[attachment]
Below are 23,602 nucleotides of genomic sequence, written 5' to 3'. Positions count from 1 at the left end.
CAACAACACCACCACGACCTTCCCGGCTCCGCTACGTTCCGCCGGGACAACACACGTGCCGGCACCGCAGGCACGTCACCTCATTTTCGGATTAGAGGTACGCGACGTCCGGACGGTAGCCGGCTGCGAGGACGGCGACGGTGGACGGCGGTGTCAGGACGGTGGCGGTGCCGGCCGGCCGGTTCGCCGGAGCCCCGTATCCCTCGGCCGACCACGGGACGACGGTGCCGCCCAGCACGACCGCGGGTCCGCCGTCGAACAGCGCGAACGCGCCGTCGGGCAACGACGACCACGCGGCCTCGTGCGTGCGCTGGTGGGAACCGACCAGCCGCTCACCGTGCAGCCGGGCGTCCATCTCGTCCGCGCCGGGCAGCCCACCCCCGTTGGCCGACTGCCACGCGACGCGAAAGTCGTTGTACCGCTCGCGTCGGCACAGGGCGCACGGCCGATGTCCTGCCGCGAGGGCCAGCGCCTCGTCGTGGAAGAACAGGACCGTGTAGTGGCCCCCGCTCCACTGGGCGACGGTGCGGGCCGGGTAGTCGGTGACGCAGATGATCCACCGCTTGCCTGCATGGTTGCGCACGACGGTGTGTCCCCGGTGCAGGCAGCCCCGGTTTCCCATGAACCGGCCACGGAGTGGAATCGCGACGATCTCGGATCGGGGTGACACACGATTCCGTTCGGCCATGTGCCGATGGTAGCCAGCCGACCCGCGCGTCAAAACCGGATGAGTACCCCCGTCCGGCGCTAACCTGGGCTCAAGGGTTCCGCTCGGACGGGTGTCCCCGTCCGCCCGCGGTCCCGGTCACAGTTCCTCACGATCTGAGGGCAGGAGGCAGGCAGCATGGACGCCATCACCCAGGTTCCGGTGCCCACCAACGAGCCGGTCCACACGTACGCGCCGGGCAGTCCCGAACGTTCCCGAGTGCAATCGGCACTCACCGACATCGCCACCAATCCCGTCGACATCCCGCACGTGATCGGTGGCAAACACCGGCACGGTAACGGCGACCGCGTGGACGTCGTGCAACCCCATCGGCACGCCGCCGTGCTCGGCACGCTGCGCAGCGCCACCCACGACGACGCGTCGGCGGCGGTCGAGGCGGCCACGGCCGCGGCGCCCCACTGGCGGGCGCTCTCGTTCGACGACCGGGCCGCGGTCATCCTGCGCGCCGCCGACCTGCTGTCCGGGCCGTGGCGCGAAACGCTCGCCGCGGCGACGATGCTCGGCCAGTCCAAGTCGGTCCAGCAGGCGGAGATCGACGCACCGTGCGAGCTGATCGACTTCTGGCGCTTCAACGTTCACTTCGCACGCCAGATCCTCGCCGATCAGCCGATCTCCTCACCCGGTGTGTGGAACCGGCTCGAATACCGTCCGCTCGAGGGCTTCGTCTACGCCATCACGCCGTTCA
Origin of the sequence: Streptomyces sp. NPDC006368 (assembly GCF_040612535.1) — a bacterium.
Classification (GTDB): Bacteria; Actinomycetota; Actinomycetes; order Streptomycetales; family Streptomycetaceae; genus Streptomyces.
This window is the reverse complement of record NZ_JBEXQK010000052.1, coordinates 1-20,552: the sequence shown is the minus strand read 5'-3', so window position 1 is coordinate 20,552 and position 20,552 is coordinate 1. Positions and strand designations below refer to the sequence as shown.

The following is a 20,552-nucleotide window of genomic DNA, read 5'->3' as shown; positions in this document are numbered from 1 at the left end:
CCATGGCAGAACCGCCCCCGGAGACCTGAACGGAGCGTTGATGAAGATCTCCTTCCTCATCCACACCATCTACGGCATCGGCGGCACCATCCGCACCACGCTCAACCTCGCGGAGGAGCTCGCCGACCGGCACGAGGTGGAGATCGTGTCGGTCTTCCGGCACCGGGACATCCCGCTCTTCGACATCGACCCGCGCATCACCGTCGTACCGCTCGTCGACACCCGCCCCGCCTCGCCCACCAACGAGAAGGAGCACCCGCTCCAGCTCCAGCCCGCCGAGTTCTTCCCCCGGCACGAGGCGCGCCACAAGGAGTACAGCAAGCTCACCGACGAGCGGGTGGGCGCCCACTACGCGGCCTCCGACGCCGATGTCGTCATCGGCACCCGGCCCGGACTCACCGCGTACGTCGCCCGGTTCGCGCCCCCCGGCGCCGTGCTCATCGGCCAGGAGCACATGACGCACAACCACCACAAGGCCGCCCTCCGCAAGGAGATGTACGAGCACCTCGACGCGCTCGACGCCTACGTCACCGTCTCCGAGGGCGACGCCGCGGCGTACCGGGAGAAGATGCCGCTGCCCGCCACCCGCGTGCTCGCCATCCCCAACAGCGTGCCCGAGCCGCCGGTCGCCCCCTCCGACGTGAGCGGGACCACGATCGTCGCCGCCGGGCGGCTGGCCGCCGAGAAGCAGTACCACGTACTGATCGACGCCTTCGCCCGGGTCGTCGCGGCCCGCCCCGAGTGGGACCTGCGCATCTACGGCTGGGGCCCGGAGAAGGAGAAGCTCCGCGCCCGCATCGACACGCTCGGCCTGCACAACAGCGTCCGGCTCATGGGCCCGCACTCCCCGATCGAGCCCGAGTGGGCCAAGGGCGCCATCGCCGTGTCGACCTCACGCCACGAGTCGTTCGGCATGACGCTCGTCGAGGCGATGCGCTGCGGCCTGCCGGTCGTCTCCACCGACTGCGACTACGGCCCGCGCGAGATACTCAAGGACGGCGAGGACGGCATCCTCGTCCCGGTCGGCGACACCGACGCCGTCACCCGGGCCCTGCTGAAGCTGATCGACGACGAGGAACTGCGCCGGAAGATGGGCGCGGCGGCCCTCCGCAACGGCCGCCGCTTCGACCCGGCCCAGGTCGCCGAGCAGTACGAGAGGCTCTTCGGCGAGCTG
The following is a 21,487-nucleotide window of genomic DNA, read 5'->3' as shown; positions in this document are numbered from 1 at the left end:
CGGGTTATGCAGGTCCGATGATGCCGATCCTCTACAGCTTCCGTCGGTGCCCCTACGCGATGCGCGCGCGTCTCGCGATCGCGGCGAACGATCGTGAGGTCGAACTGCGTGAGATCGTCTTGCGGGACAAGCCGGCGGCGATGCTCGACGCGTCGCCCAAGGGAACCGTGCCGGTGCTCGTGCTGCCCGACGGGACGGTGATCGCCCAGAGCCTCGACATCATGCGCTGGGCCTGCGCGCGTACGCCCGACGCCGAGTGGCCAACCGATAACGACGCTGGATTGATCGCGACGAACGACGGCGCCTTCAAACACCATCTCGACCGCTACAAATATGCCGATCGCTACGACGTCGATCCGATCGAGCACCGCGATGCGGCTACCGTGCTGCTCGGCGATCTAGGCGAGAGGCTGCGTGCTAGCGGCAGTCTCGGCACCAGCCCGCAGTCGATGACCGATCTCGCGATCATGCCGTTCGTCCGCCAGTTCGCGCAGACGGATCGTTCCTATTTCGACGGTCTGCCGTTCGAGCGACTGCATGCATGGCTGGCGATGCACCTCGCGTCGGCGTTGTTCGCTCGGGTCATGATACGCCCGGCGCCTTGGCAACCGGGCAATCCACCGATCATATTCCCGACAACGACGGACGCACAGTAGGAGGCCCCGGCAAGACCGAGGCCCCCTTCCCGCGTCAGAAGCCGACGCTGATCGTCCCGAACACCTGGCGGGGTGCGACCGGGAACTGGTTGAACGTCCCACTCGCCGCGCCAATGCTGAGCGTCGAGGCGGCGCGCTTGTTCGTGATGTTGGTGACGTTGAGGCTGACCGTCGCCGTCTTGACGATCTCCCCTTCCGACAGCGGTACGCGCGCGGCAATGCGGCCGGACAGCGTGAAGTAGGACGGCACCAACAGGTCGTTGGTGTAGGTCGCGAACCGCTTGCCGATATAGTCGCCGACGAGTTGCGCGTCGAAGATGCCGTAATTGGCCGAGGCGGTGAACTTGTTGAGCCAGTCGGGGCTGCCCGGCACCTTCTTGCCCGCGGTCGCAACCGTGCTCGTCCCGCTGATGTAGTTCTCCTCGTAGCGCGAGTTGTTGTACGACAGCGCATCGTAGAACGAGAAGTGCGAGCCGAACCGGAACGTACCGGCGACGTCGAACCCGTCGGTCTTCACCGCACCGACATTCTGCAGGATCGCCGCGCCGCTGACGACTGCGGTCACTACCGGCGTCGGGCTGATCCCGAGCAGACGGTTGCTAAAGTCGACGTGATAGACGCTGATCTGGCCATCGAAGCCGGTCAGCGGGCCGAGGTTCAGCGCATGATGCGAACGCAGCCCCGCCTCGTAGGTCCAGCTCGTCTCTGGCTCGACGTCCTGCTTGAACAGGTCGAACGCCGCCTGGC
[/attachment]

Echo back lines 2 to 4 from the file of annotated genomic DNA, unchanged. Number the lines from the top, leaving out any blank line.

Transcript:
CAACAACACCACCACGACCTTCCCGGCTCCGCTACGTTCCGCCGGGACAACACACGTGCCGGCACCGCAGGCACGTCACCTCATTTTCGGATTAGAGGTACGCGACGTCCGGACGGTAGCCGGCTGCGAGGACGGCGACGGTGGACGGCGGTGTCAGGACGGTGGCGGTGCCGGCCGGCCGGTTCGCCGGAGCCCCGTATCCCTCGGCCGACCACGGGACGACGGTGCCGCCCAGCACGACCGCGGGTCCGCCGTCGAACAGCGCGAACGCGCCGTCGGGCAACGACGACCACGCGGCCTCGTGCGTGCGCTGGTGGGAACCGACCAGCCGCTCACCGTGCAGCCGGGCGTCCATCTCGTCCGCGCCGGGCAGCCCACCCCCGTTGGCCGACTGCCACGCGACGCGAAAGTCGTTGTACCGCTCGCGTCGGCACAGGGCGCACGGCCGATGTCCTGCCGCGAGGGCCAGCGCCTCGTCGTGGAAGAACAGGACCGTGTAGTGGCCCCCGCTCCACTGGGCGACGGTGCGGGCCGGGTAGTCGGTGACGCAGATGATCCACCGCTTGCCTGCATGGTTGCGCACGACGGTGTGTCCCCGGTGCAGGCAGCCCCGGTTTCCCATGAACCGGCCACGGAGTGGAATCGCGACGATCTCGGATCGGGGTGACACACGATTCCGTTCGGCCATGTGCCGATGGTAGCCAGCCGACCCGCGCGTCAAAACCGGATGAGTACCCCCGTCCGGCGCTAACCTGGGCTCAAGGGTTCCGCTCGGACGGGTGTCCCCGTCCGCCCGCGGTCCCGGTCACAGTTCCTCACGATCTGAGGGCAGGAGGCAGGCAGCATGGACGCCATCACCCAGGTTCCGGTGCCCACCAACGAGCCGGTCCACACGTACGCGCCGGGCAGTCCCGAACGTTCCCGAGTGCAATCGGCACTCACCGACATCGCCACCAATCCCGTCGACATCCCGCACGTGATCGGTGGCAAACACCGGCACGGTAACGGCGACCGCGTGGACGTCGTGCAACCCCATCGGCACGCCGCCGTGCTCGGCACGCTGCGCAGCGCCACCCACGACGACGCGTCGGCGGCGGTCGAGGCGGCCACGGCCGCGGCGCCCCACTGGCGGGCGCTCTCGTTCGACGACCGGGCCGCGGTCATCCTGCGCGCCGCCGACCTGCTGTCCGGGCCGTGGCGCGAAACGCTCGCCGCGGCGACGATGCTCGGCCAGTCCAAGTCGGTCCAGCAGGCGGAGATCGACGCACCGTGCGAGCTGATCGACTTCTGGCGCTTCAACGTTCACTTCGCACGCCAGATCCTCGCCGATCAGCCGATCTCCTCACCCGGTGTGTGGAACCGGCTCGAATACCGTCCGCTCGAGGGCTTCGTCTACGCCATCACGCCGTTCA
Origin of the sequence: Streptomyces sp. NPDC006368 (assembly GCF_040612535.1) — a bacterium.
Classification (GTDB): Bacteria; Actinomycetota; Actinomycetes; order Streptomycetales; family Streptomycetaceae; genus Streptomyces.